Get on the golf course

We like to sneak out early and play golf using new equipment. Some testers might try playing two or more balls at the same time, but we’re here to tell you not to do that. Just play one ball and go about your round as you normally would (but feel free to adhere to #2 on this list as you do.) The goal is to see and feel how clubs perform when you’re playing, not how it performs during testing and comparing clubs at the same time.

Doing multi-ball of testing is likely to throw you off your rhythm, and could create some bad habits the next time you play a round that counts. We say that because we’re guilty of this very thing. Stick to playing one ball, but make an effort to play a variety of courses where you use different clubs to hit different shots than you do at your home course.

Evaluate your clubs as though they aren’t yours

It’s easy to be biased when reviewing and testing your own gear. But if you really want to know if your gear is best for you, you have to let go of any attachments you have with clubs you like. Maybe you love your driver, hybrid or have a favorite wedge.

Only what if your favorite club(s) are skewing your set? You may have a hybrid that you like, but in your testing, you realize that it’s flying almost as far as your 3-wood does. So even though you love it, that hybrid may be too similar to your 3-wood and you might need to try a different model that fills your distance gaps a little better. Keep an open mind.

Don’t go through a bucket of balls with each club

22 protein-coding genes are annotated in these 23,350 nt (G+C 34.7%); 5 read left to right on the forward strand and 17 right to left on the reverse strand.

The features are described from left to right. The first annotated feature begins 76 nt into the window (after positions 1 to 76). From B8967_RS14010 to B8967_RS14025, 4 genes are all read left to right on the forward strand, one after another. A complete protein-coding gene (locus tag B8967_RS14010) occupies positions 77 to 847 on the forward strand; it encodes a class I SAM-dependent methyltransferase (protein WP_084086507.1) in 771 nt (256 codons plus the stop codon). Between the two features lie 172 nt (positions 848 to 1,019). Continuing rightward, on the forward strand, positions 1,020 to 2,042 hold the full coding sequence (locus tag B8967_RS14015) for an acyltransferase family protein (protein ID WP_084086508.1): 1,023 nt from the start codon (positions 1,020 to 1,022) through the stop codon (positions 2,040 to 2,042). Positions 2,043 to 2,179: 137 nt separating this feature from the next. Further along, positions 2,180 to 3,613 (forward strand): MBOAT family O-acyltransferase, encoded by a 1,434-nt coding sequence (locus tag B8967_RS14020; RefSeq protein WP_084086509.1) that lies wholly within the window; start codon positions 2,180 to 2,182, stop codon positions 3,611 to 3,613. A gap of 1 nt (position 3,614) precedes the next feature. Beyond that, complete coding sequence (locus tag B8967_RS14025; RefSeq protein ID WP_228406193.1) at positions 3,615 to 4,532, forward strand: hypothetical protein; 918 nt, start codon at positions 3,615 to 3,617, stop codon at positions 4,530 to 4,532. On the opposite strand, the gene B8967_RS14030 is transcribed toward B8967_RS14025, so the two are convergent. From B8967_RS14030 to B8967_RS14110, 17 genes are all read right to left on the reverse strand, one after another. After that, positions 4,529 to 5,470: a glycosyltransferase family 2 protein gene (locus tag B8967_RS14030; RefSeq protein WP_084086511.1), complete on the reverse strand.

When we’re testing clubs, we don’t feel the need to hit 75 balls with each club. Sometimes it’s far fewer than that. What we’re looking for is not only the types of shots we’re able to hit with a given club, but also how it sounds and feels. Some of us can get a feel for a club in as little as 4-5 swings, others a little more. Never do we feel compelled to overdo it and hit more than 20-30 balls per test.

Demo days are a great place to start

We love demo days. And no, we don’t means the Chip Gaines version where we tear down a house, rather we’re talking about the many equipment demo days located throughout the country, every week of the year. Take Cleveland for example. You can find Cleveland’s fitting day schedule on its website here. Best part is they’re free to experience and are great places to compare and contrast how different clubs perform. Also, some retailers actually have a try-before-you-buy program where you pay a deposit (aka trial fee) to try and demo golf clubs. If you decide to keep them, you simply pay the remaining balance. If you don’t, you send them right back.

Testing your gear and accumulating shot data on each club is not only fun to do, it’s downright essential if you want to play your best. You may think you have a baseline on how far every club flies, but unless you really know your shot tendencies with each club, you won’t know for sure whether or not you may need a shaft upgrade, new grip sizes, or a different hosel setting and so on.

Want to overhaul your bag and start seeing better results? Find a fitting location near you at GOLF’s affiliate company True Spec Golf. For more on the latest gear news and information, check out our latest Fully Equipped podcast below.

The post Fully Equipped mailbag: How should you test your clubs? appeared first on Golf.